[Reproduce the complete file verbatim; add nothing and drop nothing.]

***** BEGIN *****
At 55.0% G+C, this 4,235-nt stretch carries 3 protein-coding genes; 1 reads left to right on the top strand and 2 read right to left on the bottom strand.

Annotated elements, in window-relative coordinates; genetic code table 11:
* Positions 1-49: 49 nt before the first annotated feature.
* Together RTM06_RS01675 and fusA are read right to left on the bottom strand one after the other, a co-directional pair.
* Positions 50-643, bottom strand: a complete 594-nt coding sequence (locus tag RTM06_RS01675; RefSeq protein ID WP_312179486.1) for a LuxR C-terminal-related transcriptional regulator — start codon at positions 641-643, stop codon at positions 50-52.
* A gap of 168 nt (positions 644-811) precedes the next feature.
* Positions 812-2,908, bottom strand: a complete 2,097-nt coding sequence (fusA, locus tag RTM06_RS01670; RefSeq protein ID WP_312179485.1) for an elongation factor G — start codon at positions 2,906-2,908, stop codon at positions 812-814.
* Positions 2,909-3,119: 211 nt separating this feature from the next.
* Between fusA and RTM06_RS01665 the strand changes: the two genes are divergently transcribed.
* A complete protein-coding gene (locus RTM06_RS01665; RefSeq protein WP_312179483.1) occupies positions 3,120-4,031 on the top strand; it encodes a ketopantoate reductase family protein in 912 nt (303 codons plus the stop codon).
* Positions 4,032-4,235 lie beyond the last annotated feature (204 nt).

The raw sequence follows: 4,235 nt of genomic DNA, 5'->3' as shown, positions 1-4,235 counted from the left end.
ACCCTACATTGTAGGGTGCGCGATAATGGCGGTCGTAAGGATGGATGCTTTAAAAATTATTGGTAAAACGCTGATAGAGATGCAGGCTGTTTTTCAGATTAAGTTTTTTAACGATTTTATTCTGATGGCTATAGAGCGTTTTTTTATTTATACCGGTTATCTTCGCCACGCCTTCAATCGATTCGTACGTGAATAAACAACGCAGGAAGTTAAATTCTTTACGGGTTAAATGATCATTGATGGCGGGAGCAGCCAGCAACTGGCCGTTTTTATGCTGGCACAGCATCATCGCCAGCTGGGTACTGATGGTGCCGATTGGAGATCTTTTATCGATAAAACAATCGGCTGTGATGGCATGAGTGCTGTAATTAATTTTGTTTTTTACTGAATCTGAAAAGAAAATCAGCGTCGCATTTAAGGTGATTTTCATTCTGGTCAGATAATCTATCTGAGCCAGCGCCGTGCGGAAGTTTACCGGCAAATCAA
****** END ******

At 55.0% G+C, this 4,235-nt stretch carries 3 protein-coding genes; 1 reads left to right on the top strand and 2 read right to left on the bottom strand.

Annotated elements, in window-relative coordinates; genetic code table 11:
* Positions 1-49: 49 nt before the first annotated feature.
* Together RTM06_RS01675 and fusA are read right to left on the bottom strand one after the other, a co-directional pair.
* Positions 50-643, bottom strand: a complete 594-nt coding sequence (locus tag RTM06_RS01675; RefSeq protein ID WP_312179486.1) for a LuxR C-terminal-related transcriptional regulator — start codon at positions 641-643, stop codon at positions 50-52.
* A gap of 168 nt (positions 644-811) precedes the next feature.
* Positions 812-2,908, bottom strand: a complete 2,097-nt coding sequence (fusA, locus tag RTM06_RS01670; RefSeq protein ID WP_312179485.1) for an elongation factor G — start codon at positions 2,906-2,908, stop codon at positions 812-814.
* Positions 2,909-3,119: 211 nt separating this feature from the next.
* Between fusA and RTM06_RS01665 the strand changes: the two genes are divergently transcribed.
* A complete protein-coding gene (locus RTM06_RS01665; RefSeq protein WP_312179483.1) occupies positions 3,120-4,031 on the top strand; it encodes a ketopantoate reductase family protein in 912 nt (303 codons plus the stop codon).
* Positions 4,032-4,235 lie beyond the last annotated feature (204 nt).

The raw sequence follows: 4,235 nt of genomic DNA, 5'->3' as shown, positions 1-4,235 counted from the left end.
ACCCTACATTGTAGGGTGCGCGATAATGGCGGTCGTAAGGATGGATGCTTTAAAAATTATTGGTAAAACGCTGATAGAGATGCAGGCTGTTTTTCAGATTAAGTTTTTTAACGATTTTATTCTGATGGCTATAGAGCGTTTTTTTATTTATACCGGTTATCTTCGCCACGCCTTCAATCGATTCGTACGTGAATAAACAACGCAGGAAGTTAAATTCTTTACGGGTTAAATGATCATTGATGGCGGGAGCAGCCAGCAACTGGCCGTTTTTATGCTGGCACAGCATCATCGCCAGCTGGGTACTGATGGTGCCGATTGGAGATCTTTTATCGATAAAACAATCGGCTGTGATGGCATGAGTGCTGTAATTAATTTTGTTTTTTACTGAATCTGAAAAGAAAATCAGCGTCGCATTTAAGGTGATTTTCATTCTGGTCAGATAATCTATCTGAGCCAGCGCCGTGCGGAAGTTTACCGGCAAATCAA